Many wheels were in the tomb from chariots, boxes filled with jewelry, clothing, etc. The body was inside a coffin with a Russian doll configuration – larger to smaller to smaller. It took ten years to excavate the tomb. Two other mummies – a child and a still-born fetus – were in the tomb as well. These were his daughters. When Tut married his wife, they were both teenagers and were encouraged to quickly have children for the sake of succession.


Valley of the Kings KV-5, Tomb of the Sons of Ramesses II / Creative Commons

Remember tombs varied in size.  Whilte Tut’s tomb only had four chambers, this tomb was built just to bury the sons of Ramesses II apart from his own tomb. He had 52 sons, and 13 died before him before one finally outlived him to become pharaoh. Remember this enormous tomb was carved out of solid rock. It had a grand hallway with pillars and many other corridors and rooms radiating out from it. It is still being excavated and we still don’t know what is in all of the rooms. The entire valley is riddled with passageways and tombs, and some passageways and tombs run just over or beneath another.

But back to King Tut and some fantastic stories that have evolved from “messing with the mummies”.

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Carter and Carnarvon Opening the Entry and Newspaper Breaking News of the ‘Curse’ / Creative Commons

Other reporters, blocked by the New York Times’ exclusive access provided by Carnarvon, were looking for another story and simply made one up. Carnarvon, the man who bankrolled Carter’s search and excavation, died in Egypt in early April 1923 – just after opening the tomb. The reporters then created the “curse of King Tut’s tomb.” They were angry, bored, and needed to sell papers.  People would eagerly buy this sort of thing. Carnarvon’s death not long after opening the tomb, they wrote, must have been the result of Tut getting revenge for his sleep being disturbed and his tomb pilfered. Of course many were skeptical, but reporter’s invented a curse that Tut supposedly laid on anyone entering his tomb. An article was written citing Arthur Conan Doyle as stating that death by evil spirits was possible. This was the man who created Sherlock Holmes. If Doyle said it, then it must be true! Doyle actually believed in fairies and magic anyway, so this wasn’t a stretch for him.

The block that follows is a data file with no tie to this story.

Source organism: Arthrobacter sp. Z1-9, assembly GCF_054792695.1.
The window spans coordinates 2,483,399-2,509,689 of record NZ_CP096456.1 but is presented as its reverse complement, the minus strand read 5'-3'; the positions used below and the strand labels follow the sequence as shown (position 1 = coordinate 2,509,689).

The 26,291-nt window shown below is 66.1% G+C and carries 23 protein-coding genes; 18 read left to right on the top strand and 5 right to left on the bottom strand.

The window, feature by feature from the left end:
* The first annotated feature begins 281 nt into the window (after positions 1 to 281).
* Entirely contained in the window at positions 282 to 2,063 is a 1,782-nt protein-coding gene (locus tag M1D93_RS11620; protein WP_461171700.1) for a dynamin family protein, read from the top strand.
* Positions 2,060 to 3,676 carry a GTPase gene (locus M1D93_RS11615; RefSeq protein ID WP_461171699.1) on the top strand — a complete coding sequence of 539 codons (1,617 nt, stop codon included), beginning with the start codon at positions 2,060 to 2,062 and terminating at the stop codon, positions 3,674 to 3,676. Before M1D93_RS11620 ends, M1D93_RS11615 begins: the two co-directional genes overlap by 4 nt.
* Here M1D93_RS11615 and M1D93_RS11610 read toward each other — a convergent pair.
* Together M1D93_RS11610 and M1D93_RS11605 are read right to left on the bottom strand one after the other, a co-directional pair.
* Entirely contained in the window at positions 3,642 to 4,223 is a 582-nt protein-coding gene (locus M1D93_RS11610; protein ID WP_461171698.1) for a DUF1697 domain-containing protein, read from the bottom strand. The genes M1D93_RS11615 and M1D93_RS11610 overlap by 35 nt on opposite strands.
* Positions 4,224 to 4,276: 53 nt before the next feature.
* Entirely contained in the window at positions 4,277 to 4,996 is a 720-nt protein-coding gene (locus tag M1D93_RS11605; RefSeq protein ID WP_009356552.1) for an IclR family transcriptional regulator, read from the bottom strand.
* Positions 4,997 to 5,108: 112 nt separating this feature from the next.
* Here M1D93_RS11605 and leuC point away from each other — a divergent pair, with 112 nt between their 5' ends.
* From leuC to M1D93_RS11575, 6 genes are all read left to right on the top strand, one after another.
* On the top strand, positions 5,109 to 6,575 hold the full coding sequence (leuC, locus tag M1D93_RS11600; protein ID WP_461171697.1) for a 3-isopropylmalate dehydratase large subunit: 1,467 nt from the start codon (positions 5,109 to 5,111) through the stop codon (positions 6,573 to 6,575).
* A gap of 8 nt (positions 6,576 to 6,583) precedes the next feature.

The myth persists even today.  People have gone back to create a list of those who worked on the excavation and when they died and claimed many did not live as long as most people. They have one problem – records actually show most of them living longer and fuller lives than was average for people at that time! But we still see articles like the grandson of one of the photographers during the excavation died young and relate it to the “curse.” When Tut’s artifacts were put on display in California, one of the guards had a heart attack and this was of course attributed to the “curse.”

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Trumpet from Tut’s Tomb (left) and James Tappern Playing it in a BBC Recording / Creative Commons

Two trumpets, one bronze and on silver, were found in Tut’s tomb. British musician James Tappern was invited to play the trumpets live on BBC:

It was later announced that the millions who died in World War II must have been caused by this playing of Tut’s trumpets for the first time.  Since they were buried with him, it was speculated that they brought forces of vengeful darkness. However, this wasn’t the first time they were played! Carter himself and others tooted on them during the excavation, and of course Tappern had to practice on them. The bronze trumpet was stolen from the museum, and now there are articles claiming the troubles in the Middle East have been caused by that.


BM 22542 – The “Unlucky Mummy” / Creative Commons

The number assigned to the “Unlucky Mummy” is just the object number for the accession by the British Museum. The story is that this mummy was purchased by Douglas Murray in the 1890s, which happened a lot at the time – tourists buying artifacts from Egypt including whole mummies. He took it home to Britain, but things began mysteriously breaking in each room he where he placed the mummy. He gave it to the British Museum, and they started having trouble with it making noises at night. They gave it to the Met Museum in New York. It was placed on a ship to be sent to the museum in 1912 – a ship that happened to be the Titanic. It was recovered and made it to the Met Museum but caused trouble there. They gave it to the Royal Ontario Museum in Canada. It was placed on a ship to go there in 1914 – a ship that happened to be the Empress of Ireland. The mummy was rescued from that sink, but no one in North America wanted it. It was placed on a ship to go back to England in 1915 – the Lusitania, which was sunk by a German torpedo.